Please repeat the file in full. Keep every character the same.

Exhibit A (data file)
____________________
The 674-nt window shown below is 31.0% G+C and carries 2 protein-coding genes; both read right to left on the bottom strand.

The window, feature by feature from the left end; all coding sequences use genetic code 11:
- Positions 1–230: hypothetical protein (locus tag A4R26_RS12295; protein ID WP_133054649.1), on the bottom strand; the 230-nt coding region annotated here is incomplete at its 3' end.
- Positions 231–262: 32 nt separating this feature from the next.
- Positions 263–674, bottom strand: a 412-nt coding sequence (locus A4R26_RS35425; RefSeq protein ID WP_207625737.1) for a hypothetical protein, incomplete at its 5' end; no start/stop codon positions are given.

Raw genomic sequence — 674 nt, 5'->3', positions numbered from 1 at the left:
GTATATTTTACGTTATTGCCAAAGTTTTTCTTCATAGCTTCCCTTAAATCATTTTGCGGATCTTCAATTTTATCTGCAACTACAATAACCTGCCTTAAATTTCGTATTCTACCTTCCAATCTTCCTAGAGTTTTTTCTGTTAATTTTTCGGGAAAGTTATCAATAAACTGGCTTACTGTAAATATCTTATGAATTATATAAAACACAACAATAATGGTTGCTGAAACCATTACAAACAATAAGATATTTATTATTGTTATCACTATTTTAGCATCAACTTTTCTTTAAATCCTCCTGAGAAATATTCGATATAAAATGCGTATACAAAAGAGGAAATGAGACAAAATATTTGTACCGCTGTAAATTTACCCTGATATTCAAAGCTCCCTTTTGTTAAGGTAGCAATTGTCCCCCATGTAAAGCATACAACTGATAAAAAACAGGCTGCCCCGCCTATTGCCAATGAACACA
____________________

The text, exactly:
The 674-nt window shown below is 31.0% G+C and carries 2 protein-coding genes; both read right to left on the bottom strand.

The window, feature by feature from the left end; all coding sequences use genetic code 11:
- Positions 1–230: hypothetical protein (locus tag A4R26_RS12295; protein ID WP_133054649.1), on the bottom strand; the 230-nt coding region annotated here is incomplete at its 3' end.
- Positions 231–262: 32 nt separating this feature from the next.
- Positions 263–674, bottom strand: a 412-nt coding sequence (locus A4R26_RS35425; RefSeq protein ID WP_207625737.1) for a hypothetical protein, incomplete at its 5' end; no start/stop codon positions are given.

Raw genomic sequence — 674 nt, 5'->3', positions numbered from 1 at the left:
GTATATTTTACGTTATTGCCAAAGTTTTTCTTCATAGCTTCCCTTAAATCATTTTGCGGATCTTCAATTTTATCTGCAACTACAATAACCTGCCTTAAATTTCGTATTCTACCTTCCAATCTTCCTAGAGTTTTTTCTGTTAATTTTTCGGGAAAGTTATCAATAAACTGGCTTACTGTAAATATCTTATGAATTATATAAAACACAACAATAATGGTTGCTGAAACCATTACAAACAATAAGATATTTATTATTGTTATCACTATTTTAGCATCAACTTTTCTTTAAATCCTCCTGAGAAATATTCGATATAAAATGCGTATACAAAAGAGGAAATGAGACAAAATATTTGTACCGCTGTAAATTTACCCTGATATTCAAAGCTCCCTTTTGTTAAGGTAGCAATTGTCCCCCATGTAAAGCATACAACTGATAAAAAACAGGCTGCCCCGCCTATTGCCAATGAACACA